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Experiments With Metals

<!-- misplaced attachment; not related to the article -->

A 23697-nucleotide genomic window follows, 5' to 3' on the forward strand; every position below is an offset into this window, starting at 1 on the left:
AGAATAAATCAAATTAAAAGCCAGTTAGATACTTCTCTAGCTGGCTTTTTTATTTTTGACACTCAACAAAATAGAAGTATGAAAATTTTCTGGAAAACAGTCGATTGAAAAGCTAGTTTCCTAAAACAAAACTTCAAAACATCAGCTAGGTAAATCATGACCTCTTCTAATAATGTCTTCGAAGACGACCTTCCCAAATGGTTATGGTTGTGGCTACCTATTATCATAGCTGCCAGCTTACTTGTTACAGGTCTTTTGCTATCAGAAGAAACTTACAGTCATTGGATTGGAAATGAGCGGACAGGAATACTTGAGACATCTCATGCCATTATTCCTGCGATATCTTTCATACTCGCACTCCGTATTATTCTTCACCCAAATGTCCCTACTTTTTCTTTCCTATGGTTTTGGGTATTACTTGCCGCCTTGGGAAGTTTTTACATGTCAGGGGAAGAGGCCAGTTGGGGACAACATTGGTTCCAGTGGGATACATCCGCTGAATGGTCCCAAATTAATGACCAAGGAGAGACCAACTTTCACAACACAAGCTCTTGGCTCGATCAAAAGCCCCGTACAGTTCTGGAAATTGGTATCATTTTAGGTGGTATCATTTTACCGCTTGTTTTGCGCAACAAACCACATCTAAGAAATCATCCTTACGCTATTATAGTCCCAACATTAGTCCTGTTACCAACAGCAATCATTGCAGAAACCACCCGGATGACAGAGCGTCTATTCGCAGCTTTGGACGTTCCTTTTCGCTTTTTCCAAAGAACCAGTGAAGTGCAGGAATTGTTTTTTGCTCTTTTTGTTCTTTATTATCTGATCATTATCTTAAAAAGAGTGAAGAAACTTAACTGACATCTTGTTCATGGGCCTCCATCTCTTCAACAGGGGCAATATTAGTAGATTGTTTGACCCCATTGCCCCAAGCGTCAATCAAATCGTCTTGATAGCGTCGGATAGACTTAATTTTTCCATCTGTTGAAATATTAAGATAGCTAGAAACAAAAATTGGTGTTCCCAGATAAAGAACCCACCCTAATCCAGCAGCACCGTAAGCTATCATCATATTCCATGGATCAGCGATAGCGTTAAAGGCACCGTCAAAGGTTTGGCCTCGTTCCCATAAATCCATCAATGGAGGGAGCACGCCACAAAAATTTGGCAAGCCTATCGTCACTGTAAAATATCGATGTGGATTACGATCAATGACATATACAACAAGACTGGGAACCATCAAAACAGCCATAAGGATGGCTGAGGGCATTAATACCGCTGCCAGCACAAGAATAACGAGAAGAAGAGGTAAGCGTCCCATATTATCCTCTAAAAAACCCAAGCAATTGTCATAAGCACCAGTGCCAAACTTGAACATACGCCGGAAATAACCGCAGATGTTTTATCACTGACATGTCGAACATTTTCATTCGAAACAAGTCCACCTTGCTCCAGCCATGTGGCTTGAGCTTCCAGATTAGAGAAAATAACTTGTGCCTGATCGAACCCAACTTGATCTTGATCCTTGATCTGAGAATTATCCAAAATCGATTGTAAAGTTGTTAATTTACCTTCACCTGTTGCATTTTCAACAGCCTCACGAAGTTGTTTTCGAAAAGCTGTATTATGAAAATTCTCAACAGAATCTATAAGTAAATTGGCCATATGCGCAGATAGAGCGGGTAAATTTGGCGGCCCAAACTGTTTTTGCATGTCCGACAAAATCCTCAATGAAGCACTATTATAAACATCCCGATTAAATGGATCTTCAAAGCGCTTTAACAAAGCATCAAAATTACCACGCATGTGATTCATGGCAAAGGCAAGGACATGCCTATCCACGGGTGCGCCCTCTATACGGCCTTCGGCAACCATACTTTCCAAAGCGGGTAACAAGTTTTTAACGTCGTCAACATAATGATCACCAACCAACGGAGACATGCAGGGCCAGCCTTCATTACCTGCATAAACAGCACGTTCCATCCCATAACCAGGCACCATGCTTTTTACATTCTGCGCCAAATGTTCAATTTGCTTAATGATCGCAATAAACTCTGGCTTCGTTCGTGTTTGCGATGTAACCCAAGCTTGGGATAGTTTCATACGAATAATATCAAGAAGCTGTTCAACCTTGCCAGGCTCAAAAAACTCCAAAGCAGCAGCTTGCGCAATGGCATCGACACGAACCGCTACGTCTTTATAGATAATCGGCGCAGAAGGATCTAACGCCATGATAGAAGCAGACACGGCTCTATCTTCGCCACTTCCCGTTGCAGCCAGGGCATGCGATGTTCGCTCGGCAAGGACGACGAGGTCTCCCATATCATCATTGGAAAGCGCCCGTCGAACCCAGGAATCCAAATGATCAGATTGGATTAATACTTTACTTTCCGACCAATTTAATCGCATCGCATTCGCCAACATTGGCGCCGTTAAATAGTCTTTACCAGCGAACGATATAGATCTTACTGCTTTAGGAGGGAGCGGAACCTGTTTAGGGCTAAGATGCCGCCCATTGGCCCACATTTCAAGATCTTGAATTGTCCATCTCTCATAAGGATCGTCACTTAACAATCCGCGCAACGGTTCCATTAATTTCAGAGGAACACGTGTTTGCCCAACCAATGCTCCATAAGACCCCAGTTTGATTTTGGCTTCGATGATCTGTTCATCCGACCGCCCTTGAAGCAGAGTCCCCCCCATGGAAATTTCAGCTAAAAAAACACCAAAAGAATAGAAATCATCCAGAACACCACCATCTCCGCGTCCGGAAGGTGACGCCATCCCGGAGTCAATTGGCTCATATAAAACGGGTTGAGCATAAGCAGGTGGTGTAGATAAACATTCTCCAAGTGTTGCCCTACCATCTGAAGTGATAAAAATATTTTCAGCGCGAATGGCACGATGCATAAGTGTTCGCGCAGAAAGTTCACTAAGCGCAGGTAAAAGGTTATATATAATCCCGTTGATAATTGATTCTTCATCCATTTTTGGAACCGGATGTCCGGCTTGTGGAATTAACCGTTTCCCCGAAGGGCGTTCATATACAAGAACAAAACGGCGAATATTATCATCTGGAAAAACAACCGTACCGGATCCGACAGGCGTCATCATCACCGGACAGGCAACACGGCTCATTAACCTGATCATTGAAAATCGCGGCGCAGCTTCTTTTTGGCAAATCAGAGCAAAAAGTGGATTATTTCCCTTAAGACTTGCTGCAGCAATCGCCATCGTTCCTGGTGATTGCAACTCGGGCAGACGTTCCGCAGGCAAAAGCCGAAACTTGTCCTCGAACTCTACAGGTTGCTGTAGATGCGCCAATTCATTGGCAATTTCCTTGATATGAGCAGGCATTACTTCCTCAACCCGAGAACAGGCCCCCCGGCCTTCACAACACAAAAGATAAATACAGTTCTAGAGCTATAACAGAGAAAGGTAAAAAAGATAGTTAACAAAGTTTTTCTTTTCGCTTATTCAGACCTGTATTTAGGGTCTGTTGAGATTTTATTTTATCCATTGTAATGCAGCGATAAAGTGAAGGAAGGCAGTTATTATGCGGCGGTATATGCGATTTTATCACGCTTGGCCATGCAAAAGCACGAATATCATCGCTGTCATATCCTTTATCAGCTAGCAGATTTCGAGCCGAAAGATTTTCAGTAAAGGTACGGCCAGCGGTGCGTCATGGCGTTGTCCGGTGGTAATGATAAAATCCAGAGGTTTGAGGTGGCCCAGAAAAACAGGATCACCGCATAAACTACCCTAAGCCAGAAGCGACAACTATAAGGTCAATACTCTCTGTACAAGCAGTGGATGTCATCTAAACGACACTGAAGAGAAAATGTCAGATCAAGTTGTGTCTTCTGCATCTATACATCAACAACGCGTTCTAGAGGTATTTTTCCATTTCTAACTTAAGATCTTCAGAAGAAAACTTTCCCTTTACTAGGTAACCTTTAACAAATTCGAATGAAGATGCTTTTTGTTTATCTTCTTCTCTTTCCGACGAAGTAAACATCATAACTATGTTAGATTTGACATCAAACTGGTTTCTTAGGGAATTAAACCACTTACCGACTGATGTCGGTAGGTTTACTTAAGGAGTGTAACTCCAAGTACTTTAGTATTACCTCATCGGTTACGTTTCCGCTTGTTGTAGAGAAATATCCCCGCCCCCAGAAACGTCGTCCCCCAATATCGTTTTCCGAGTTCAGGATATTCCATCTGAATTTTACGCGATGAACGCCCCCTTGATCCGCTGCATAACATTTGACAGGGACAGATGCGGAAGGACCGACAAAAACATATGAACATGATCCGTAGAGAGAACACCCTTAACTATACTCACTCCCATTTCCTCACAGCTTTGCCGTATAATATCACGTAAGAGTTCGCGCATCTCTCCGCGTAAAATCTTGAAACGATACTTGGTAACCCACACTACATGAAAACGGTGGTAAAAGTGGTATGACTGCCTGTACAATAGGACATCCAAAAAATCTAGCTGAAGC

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Experiments with Metals and Ions of Metals Introduction Metals are similar in their physical properties in general, but they are not identical. Most of the metals are solids; few of them are liquids, such as mercury and cesium. Density of metals is not similar also. For example, sodium has density of 0. 97g/cm3 while lead has density of 11. 4g/cm3. Melting point of sodium is 98. 0oC while for lead it is 327. 6oC. Metals have the capability to lose electrons when they react with non-metals such as O2, halogens, water, acids and other metal cations. Metals react with non-metals but each to a different extent. The most reactive metals are alkali metals (group1A, where group is a vertical column in the periodic table), which include lithium, sodium, potassium, rubidium, cesium and francium. All these metals have one electron in the valence electrons' shell; this electron can be removed relatively easily, which means that this electron has a very small ionization energy. If we look closely at the elements of this group, we can see that they are not reactive to the same extent. This is because electrons have a negative charge and they are attracted to the nucleus, which has a positive charge. Valence shell electrons are responsible for the reactivity of an element; as the distance between valence electrons and the nucleus increases, the attractive force decreases and so the energy needed to separate the valence electron from an atom (ionization energy) decreases. So we can say that as the size of a metal atom increases, its ionization energy decreases and its reactivity increases (the most reactive alkali metal is francium and the least reactive one is lithium). An example of the reactivity of alkali metal is their reaction with water. For example: Na (s) + 2H2O > 2Na+(aq) + 2OH -(aq) + H2 (g) + heat We can identify this reaction by the following 1-        H2 gas emerges 2-        Disappearance of metals 3-        Heat produced 4-        The appearance of hydroxide ions (OH-(aq)) makes the solution basic, which can be identified by using phenolphthalein as the indicator. We can compare between the metals by the rate of production of H2(g) as well as by the heat produced from this reaction. Alkaline earth elements (group IIA) are active metals but less than alkali metals. Since calcium is larger than the magnesium atom, its ionization energy is smaller than that of magnesium. Thus, calcium is more reactive than magnesium. The other metals as aluminum, zinc, iron, lead and copper do not react with water, so we can’t use water to distinguish between their reactivity. HCl(aq) is used to put them in order according to their reactivity. We can put the most common metal in a series according to their reactivity (from the most to the least reactive one). Potassium, sodium, lithium, calcium, magnesium, aluminum, zinc, iron, lead, copper, silver……”. When a metal in the upper part of the reactivity series reacts with aqueous solution of other metal ions lower in the series, the more reactive metal loses its electron more easily than the less reactive metal. As a result, the more reactive metal transfers its electrons to the less reactive metal. According to this reactivity series, we can predict what will happen when a piece of zinc metal is put in CuSO4 (aq) solution or in MgSO4 (aq) solution. Since Zn is more reactive than Cu, when we put Zn in CuSO4(aq), a reaction will occur as follows:                       Zn (s) + Cu2+(aq) + SO42- (aq)  >  Zn2+(aq) + SO42- (aq) + Cu (s) However, Since Zn is less reactive than Mg, if we put Zn in MgSO4(aq) there will be no reaction at all:                            Zn (s) + Mg2+(aq) + SO42- (aq) > No reaction. Materials: 10 mL Cu2+(aq) solution 0. 5M 10 mL Ag+(aq) solution 0. 5M 10 mL Mg2+(aq) solution 0. 5M 10 mL Zn2+(aq) saturated solution Pieces of the metals: Mg(s), Zn(s), Ag(s), Cu(s) 1cm x 1cm each. Equipments: 16 test tubs Emery cloth Tweezers Experimental procedure In the current laboratory session you will explore some of the characteristics of certain elements. You will start by comparing the reactivity of Zn, Mg, Cu and Ag metals by their ability to release electrons. a. Wipe the metals Zn, Mg, Cu and Ag using the emery cloth and put each of them into a clean test tube using a tweezers. b. Fill each of the test tubes with about 2 cm of the Cu2+(aq) solution. 1. Watch what happens and write down your observations. Wait for 2-3 minutes to determine whether a chemical reaction occurred in each test tube, and if so, write a balanced chemical reaction. Zn in Cu2+(aq) : ____________________________________________________________ ____________ ____________________________________________________________ ____________ Mg in Cu2+(aq) : ____________________________________________________________ ____________ ____________________________________________________________ ____________ Cu in Cu2+(aq) : ____________________________________________________________ ____________ ____________________________________________________________ ____________ Ag in Cu2+(aq) : ____________________________________________________________ ____________ ___________________________________________________________ ____________ c. Wipe the metals Zn, Mg, Cu and Ag using the emery cloth and put each of them into a clean test tube. d. Fill each of the test tubes with about 2 cm of the Mg2+(aq) solution. 2. Watch what happens and write down you observations. Wait for 2-3 minutes to determine whether a chemical reaction occurred in the test tube, and if so, write a balanced chemical reaction. Zn in Mg2+(aq) : ____________________________________________________________ _______________ Mg in Mg2+(aq) : ____________________________________________________________ ___________ ____________________________________________________________ ____________ Cu in Mg2+(aq) : ____________________________________________________________ ____________ ____________________________________________________________ ____________ Ag in Mg2+(aq) : ____________________________________________________________ ____________ ____________________________________________________________ ____________ e. Wipe the metals Zn, Mg, Cu and Ag using the emery cloth and put each of them into a clean test tube. f. Fill each of the test tubes with about 2 cm of the Zn2+(aq) solution. 3. Watch what happens and write down you observations. Wait for 2-3 minutes to determine whether a chemical reaction occurred in the test tube, and if so, write a balanced chemical reaction. Zn in Zn2+(aq) : ____________________________________________________________ ____________ ____________________________________________________________ ____________ Mg in Zn2+(aq) : ____________________________________________________________ ____________ ____________________________________________________________ ____________ Cu in Zn2+(aq) : ____________________________________________________________ ____________ ___________________________________________________________ ____________ Ag in Zn2+(aq) : ____________________________________________________________ ____________ ____________________________________________________________ ____________ g. Wipe the metals Zn, Mg, Cu and Ag using the emery cloth and put each of them into a clean test tube. h. Fill each of the test tubes with about 2 cm of the Ag+(aq) solution. 4. Watch what happens and write down you observations. Wait for 2-3 minutes to determine whether a chemical reaction occurred in the test tube, and if so, write a balanced chemical reaction. Zn in Ag+(aq) : ____________________________________________________________ ____________ ____________________________________________________________ ____________ Mg in Ag+(aq) : ____________________________________________________________ ____________ ____________________________________________________________ ____________ Cu in Ag+(aq) : ____________________________________________________________ ____________ ____________________________________________________________ ____________ Ag in Ag+(aq) : ____________________________________________________________ ____________ ___________________________________________________________ ____________ 5. Sum your observations in the following table (color, precipitance, other changes): 6. List the metals in order of their ability to release electrons. ____________________________________________________________ ___________ ____________________________________________________________ ___________ i. Receive an unknown solution from your teacher and determine what is the metal ion in the solution 7. Describe the tests you did in order to find the unknown ion in the solution and write what it was. ___________________________________________________________ ___________ ____________________________________________________________ ___________ ____________________________________________________________ ___________ ____________________________________________________________ ___________ ____________________________________________________________ ___________ ____________________________________________________________ ___________ Reactions of chlorine, bromine and iodine with aluminium In this demonstration experiment, aluminium reacts with each of three halogens, chlorine, bromine and iodine. Spectacular exothermic redox reactions occur, accompanied by flames and coloured ‘smoke’, forming the solid aluminium halides: 2Al + 3X2 > 2AlX3 (X = Cl, Br and I) Read our standard health ; safety guidance Lesson organisation This is a class demonstration that shows the spectacular reactivity of three non-metals from Group 7 with a metal. These experiments must be done in a fume cupboard as both the reactants and products are hazardous. Teachers attempting this demonstration for the first time are strongly advised to do a trial run before doing it in front of a class. Each experiment should take about 5 minutes. Apparatus and chemicals Eye protection Thick chemically-resistant gloves such as marigold industrial blue nitrile Access to a fume cupboard The teacher will require: Mortar and pestle Heat resistant mat, 30 x 30 cm Watch glasses, about 10 cm diameter, 2 Reduction tube (see note 1) Test-tubes, 3 Test-tube rack Teat pipette Filter paper Spatula or wooden splint Bosses, clamps and stands Chemicals for one demonstration: Aluminium foil, a few cm2 Aluminium powder (Highly flammable, Contact with water may liberate hydrogen), 0. 3 g Liquid bromine (Corrosive, Very toxic), 1 cm3 (see note 2) Solid iodine (Harmful), 2 g Silver nitrate solution, about 0. mol dm3 (Low hazard but stains skin and clothing at this concentration), about 10 cm3 A little deionised water in a washbottle Chlorine generator (Toxic, Irritant) Generating gases - scroll down for chlorine Sodium chlorate(I) solution (14% (w/v) available chlorine) (Corrosive), about 100cm3 Hydrochloric acid, 5 mol dm-3 (Corrosive), about 50 cm3 Technical notes Aluminium powder (Highly flammable, Contact with water may liberate hydrogen) Refer to CLEAPSS Hazcard 1 Liquid bromine (Corrosive, Very toxic) Refer to CLEAPSS Hazcard 15A, SRA04 The aluminium/bromine reaction Solid iodine (Harmful) Refer to CLEAPSS Hazcard 54A Silver nitrate solution (Low hazard at concentration used) Refer to CLEAPSS Hazcard 87 and Recipe card 58 Chlorine (Toxic, Irritant) Refer to CLEAPSS Hazcard 22A and Recipe card 26 Sodium chlorate(I) solution (Corrosive) Refer to CLEAPSS Hazcard 89 Hydrochloric acid (Corrosive) Refer to CLEAPSS Hazcard 47A and Recipe card 31 1 The reduction tube should be fitted with a one-holed rubber stopper fitted with short length of glass tubing and attached to the chlorine generator. Alternatively an 8–10 cm length of wide bore glass tubing with a stopper fitted with a short length of glass tubing at each end could be used – see diagram. Wear suitable protective gloves (thick, chemically resistant) when handling liquid bromine. Have 500 cm3 of 1 mol dm-3 solution of sodium thiosulfate available to treat any spillages on the skin. Procedure HEALTH ; SAFETY: Wear eye protection and gloves Reaction of Al + Cl2 a Set up the chlorine generator in a fume cupboard. Make sure it is securely clamped. b Loosely crumple a piece of aluminium foil (10 x 5 cm) so that it will just fit inside the reduction tube and push it into the tube. Attach the tube to the generator with a short length of rubber tubing and clamp it in position at the end nearest to the generator, so that the aluminium foil can easily be heated using a Bunsen burner – see diagram. c Generate a gentle stream of chlorine by dripping the hydrochloric acid slowly on to the sodium chlorate(I) solution, and allow it to pass over the aluminium. When the green colour of the chlorine gas fills the reduction tube, start heating the aluminium foil with a Bunsen burner at the end nearest to the chlorine supply. Once the aluminium is hot, a bright glow will suddenly appear where it starts to react with chlorine. Remove the heat. The bright glow should spread along the aluminium. If not, heat again, and increase the flow of chlorine gas. A lot of white ‘smoke’ – aluminium chloride – is produced, some of it condensing as a white powder on the walls of the reduction tube and the rest streaming out of the hole in the end of the tube. When the reaction is over, stop the chlorine supply and remove the heat. e When the reduction tube has cooled down, disconnect it and, still in the fume cupboard, scrape a little of the white powder into a test-tube. Add a little deionised/distilled water to the solid to dissolve it. Care: the reaction between anhydrous aluminium chloride and water can be quite vigorous – an audible hiss can often be heard - see Teaching Notes. f Test a drop of the solution with Universal indicator paper. It is strongly acidic. Test the remainder with a little silver nitrate solution. A white precipitate forms, showing the presence of chloride ions. Reaction of Al + Br2 a Tear or cut some aluminium foil into several small pieces about 2 x 2 mm in size. Carefully pour 1 cm3 of liquid bromine onto a watchglass on a heat resistant mat in a fume cupboard. Sprinkle a few pieces of aluminium foil on to the surface of the bromine. Within a minute there are flashes of flame and a white ‘smoke’ of aluminium bromide is formed, together the orange vapour of bromine. Carefully hold another watchglass over the reaction to condense some of the ‘smoke’ on to its surface as a solid. b Wash any aluminium bromide collected in this way off the watchglass into a test-tube using a little deionised water (Care: see Teaching Notes below). Test the solution with indicator paper and silver nitrate solution as above. The solution is acidic and a cream precipitate of silver bromide is formed. Reaction of Al + I2 Weigh out 2 g of iodine, which should be dry, and grind it to a powder in a fume cupboard, using a mortar and pestle. Place the powdered iodine on a filter paper on a dry heat resistant mat and add 0. 3 g of aluminium powder to it. Mix the two solids together in the fume cupboard using a wooden splint – do not grind them together. When they are thoroughly mixed, pour the mixture into a heap on the heat resistant mat or in a metal tray, such as a tin lid, positioned in the middle of the fume cupboard. b To start the reaction, use a teat pipette to place a few drops of water on the mixture. After a time lag, the water begins to steam and clouds of purple iodine vapour are given off, indicating that an exothermic reaction has started. After a few more seconds sparks are given off and the mixture bursts into flame. When the reaction subsides, a white residue of aluminium iodide remains. Scrape a little of this into a test-tube (Care: see Teaching Notes below), add some deionised water and filter if necessary. Test the solution with indicator paper and silver nitrate solution as above. The solution is acidic and a yellow precipitate indicates the presence of iodide ions. Teaching notes These reactions make quite spectacular demonstrations in themselves, the bromine + aluminium reaction even more so in a partly darkened room. Classroom management in semi-darkness (Practical Physics advice) The demonstrations can be used to show the reaction between reactive non-metallic elements and a fairly reactive metal to form compounds, or as part of the study of the reactions of the Group 7 elements. Here the apparent order of reactivity is not that predicted from their position in the Group (that is chlorine > bromine > iodine). This is because of the different physical states of the three halogens, and the different surface area of the aluminium as a powder or foil. This can be used to make an important point about ‘fair’ comparisons of reactivity. These reactions also serve to show that aluminium is in fact a more reactive metal than it appears in everyday use. The protective oxide layer of aluminium has to be penetrated by the halogens before the reactions can start, hence the delays, and the need for water to assist the two solid elements getting into contact, in the case of aluminium and iodine. The clouds of iodine vapour released when aluminium and iodine react can stain the inside of a fume cupboard. Teachers may prefer to demonstrate this reaction outdoors, if possible. The anhydrous aluminium halides are vigorously hydrolysed (sometimes violently if freshly prepared and hot, as here) by water, giving off fumes of a hydrogen halide and a forming an acidic solution of the aluminium salt. To dispose of the solid residues, allow them to cool completely before adding in small amounts to 1 mol dm-3 sodium carbonate solution in a fume cupboard. Wait until the reaction has subsided before adding more solid. Dispose of the resultant slurry with plenty of water. Allotropes of sulfur Sulfur is heated slowly and steadily from room temperature, so that all the changes in colour and consistency as it melts and eventually reaches boiling point, can be observed. A fresh sample of sulfur is heated to just above the melting point, then allowed to cool and crystallise slowly as monoclinic sulfur. A further sample is heated to boiling point, and the liquid rapidly chilled in cold water to form plastic sulfur. A separate sample of sulfur is dissolved in a warm solvent, and the solution allowed to cool and evaporate, leaving crystals of rhombic sulfur. All the observed changes in properties can be related to the different molecular structures of the three solid forms of sulfur, and to the changes in structure as the temperature of liquid sulfur is gradually raised. Read our standard health ; safety guidance Lesson organisation This practical is described here as a demonstration. However, some teachers may wish to consider whether certain parts could be used as class practicals with appropriately skilful and reliable classes. A demonstration, without any accompanying discussion about the possible reasons for the changes in properties in terms of structure, would take up to 45 minutes. However, to derive maximum benefit from the experiment, more time needs to be allowed for such discussion. Apparatus and chemicals The teacher will require: Eye protection Heat resistant gloves Access to a fume cupboard Flexicam or similar camera, digital microscope, digital projector and screen or other method of projecting images of small crystals to the class (as available). Boiling tubes, 4 (see note 4) Test-tube holders, 2 Test-tube rack Stands and clamps, 2 Conical flask, 250 cm3 Cork, to fit conical flask Beaker (250 cm3), 2 Beaker, 1 dm3 (see note 5) Thermometer, 0 – 250 °C Petri dishes or watchglasses, 4 (or more) Bunsen burner, tripod and gauze or Electric hotplates, 2 (optional, if available) Heat resistant mats, 2 Filter paper, about 18 - 20 cm diameter Spatula Paper clips Damp cloth (to extinguish small sulfur fires) Sulfur, powdered roll (Low hazard), 100 g (see note 1) Dimethylbenzene (xylene), (Harmful), 100 cm3 (see note 2) Cooking oil (Low Hazard), 700 cm3 (see note 3) Technical notes Dimethylbenzene (xylene) (Harmful) Refer to CLEAPSS Hazcard 46 Sulfur (Low hazard) Refer to CLEAPSS Hazcard 96A Cooking oil (Low hazard) The sulfur used must be roll sulfur, crushed to a powder. To crush the rolls of sulfur, place in a strong plastic bag on a hard surface. Use a hammer or a vice to break up the roll sulfur into small pieces, then crush to a powder in a mortar and pestle. ‘Flowers of sulfur’ is not suitable because it contains a lot of insoluble amorphous sulfur. During the experiments sulfur may catch fire, releasing sulfur dioxide (Toxic – refer to CLEAPSS Hazcard 97), which may cause breathing difficulties to some students. If this happens, extinguish quickly by placing a damp cloth over the mouth of the test-tube. If the combustion cannot be extinguished quickly, the test-tube should be placed in fume cupboard, and the fan left running. 2 Although other hydrocarbon solvents, such as methylbenzene, can be used to dissolve sulfur and form monoclinic sulfur, dimethylbenzene (xylene) is the least hazardous. 3 If suitable cooking oil is not available, other clear, high-boiling oils may be used, e. g. paraffin oil (Refer to CLEAPSS Hazcard 45B). 4 These are large (150 x 25 mm) test-tubes, and should be clean and dry. The test-tubes in which sulfur has been heated can be difficult to clean for general use. It may be worth keeping a set of such tubes from year-to-year for this experiment. 5 The large beaker containing the cooking oil functions as an oil-bath for heating the sulfur slowly and uniformly, while allowing students to see clearly what is happening to the sulfur. Other containers may be preferred for the oil-bath, provided the visibility is maintained, for example by use of a webcam and digital projector. Procedure HEALTH ; SAFETY: Wear eye protection. Before the demonstration: a Pre-heat the oil-bath to about 130 °C, and maintain this temperature. Clamp one of the sulfur-containing tubes in the oil bath, so that the sulfur is below the level of the oil in the bath. c Half fill the 250 cm3 beaker with cold water. d In the fume cupboard, put about 10 g of powdered roll sulfur into the conical flask and add about 100 cm3 of dimethylbenzene. e Prepare filter paper cone held together by a paper clip and supported in a beaker, as shown below: The demonstration: a Two-thirds fill two test-tubes with powdered roll sulfur (about 20 g in each tube) and place in the oil bath. The sulfur will melt to a transparent, amber, mobile liquid in about 15 minutes. Remove one tube from the oil-bath and pour the molten sulfur into the filter paper cone. Allow the sulfur to cool slowly and solidify, forming a crust. c Break the crust with a spatula and, handling the filter paper cone with heat resistant gloves, tilt it so that any remaining liquid flows out of the cone of solidifying sulfur on to a piece of scrap paper or card (for disposal). Needle-shaped crystals of monoclinic sulfur will be seen inside the hollow cone. When cool, the cone can be passed around the class. It may be necessary to break the cone open to see the crystals more easily. Over the next day or two, look carefully at the needle crystals from time to time. They will slowly go cloudy, yet retain their needle shape, as the monoclinic form slowly turns back to the more stable rhombic sulfur – each needle becomes a mass of tiny rhombic crystals. Liquid sulfur: a Remove the second tube from the hot oil using a reliable test-tube holder and wipe off any oil using a paper towel. Heat the molten sulfur gently over a small Bunsen flame, keeping the contents moving to prevent local overheating. The liquid gets darker and, fairly suddenly, becomes a viscous, gel-like substance. This occurs at about 200 °C. The tube can be inverted and the sulfur will remain in it. Show that the mobile liquid re-forms on cooling. c Now heat the sulfur slowly and steadily beyond the gel-like stage. The sulfur liquefies again to a very dark red-brown liquid. Note that during this heating the sulfur may catch fire and sulfur dioxide will be produced. Have a heat resistant mat or damp cloth to hand to place over the mouth of the tube to extinguish the blue flames. d When the sulfur begins to boil (441°C), pour the liquid sulfur in a slow stream into a beaker of cold water. A tangled mass of brown plastic sulfur will form. Allow this to cool thoroughly. The inside of the plastic sulfur may remain molten after the outside has solidified. f Remove the plastic sulfur from the water and show that it is rubbery – it can be stretched and will return to its original shape. g The shiny surface of the plastic sulfur begins to dull and some of the elasticity is lost within 30 minutes, as it begins to turn back to the more stable rhombic sulfur. h Leave the plastic sulfur until the following lesson to monitor the progress of this change. This will be very noticeable after a week or so but complete change will take a long ime. It will become brittle. Rhombic sulfur: a Gently warm the conical flask containing sulfur and dimethylbenzene to about 50°C (preferably on an electric hotplate) to complete dissolving of the sulfur. Some teachers may prefer to have done this before the demonstration to save time. b Pour a little of the solution into each of a set of petri dishes or watch glasses and leave them in the fume cupboard for the solvent to evaporate. This will take about 10 minutes. c The small crystals of rhombic sulfur formed should be viewed by projection of images onto a screen if possible. Teaching notes Some stages of this demonstration are time-consuming, e. g. melting the sulfur in the oil bath, dissolving the sulfur in dimethylbenzene, and evaporating the solvent. Some teachers may prefer to melt some sulfur before the lesson and to prepare rhombic crystals before the lesson to save time. In the latter case, slower evaporation (which can be brought about by covering the petri dish with filter paper with a few holes in) will produce larger crystals. Particularly large and/or well-formed crystals could be retained as examples for future use. Monoclinic crystals can be formed by allowing a hot solution of sulfur in boiling dimethyl- benzene to cool so that crystallisation starts at above 96 °C. Carbon disulphide has been use in the past as a better solvent for making rhombic sulfur, However its smell, toxicity and high flammability make it unsuitable for use in schools - see CLEAPSS Hazcard 20. Very slow heating is essential if all of the changes on heating sulfur are to be seen clearly. Sulfur is a poor thermal conductor, hence the changes can overlap one another if the heating is too fast. It is difficult to heat slowly enough using a Bunsen burner – hence the use of an oil bath. Crystalline sulfur consists of puckered S8 rings in the shape of crowns. These can be packed together in two different ways – to form rhombic crystals and to form needle-shaped monoclinic crystals, as shown below: Below about 96 °C, rhombic sulfur is the more stable allotrope. On melting at about 118 °C, sulfur first forms a mobile, amber liquid containing S8 rings. If this is allowed to cool, monoclinic sulfur forms as crystallisation occurs above 96 °C. Monoclinic sulfur will turn slowly into the more stable rhombic form on standing below 96 °C. Further heating of the S8-containing liquid breaks the rings into S8 chains. These may join to form longer chains which tangle, causing an increase in viscosity. At higher temperatures, these chains break into shorter ones, perhaps as short as S2, and the viscosity decreases again. Rapid cooling of this liquid traps the resulting solid sulfur in the tangled chain state – this is plastic sulfur. On stretching, the chains uncoil and on releasing the tension they return to the partly coiled state (see scheme below). If solid sulfur is formed below 96 °C by crystallisation from a solution, the stable rhombic form is produced.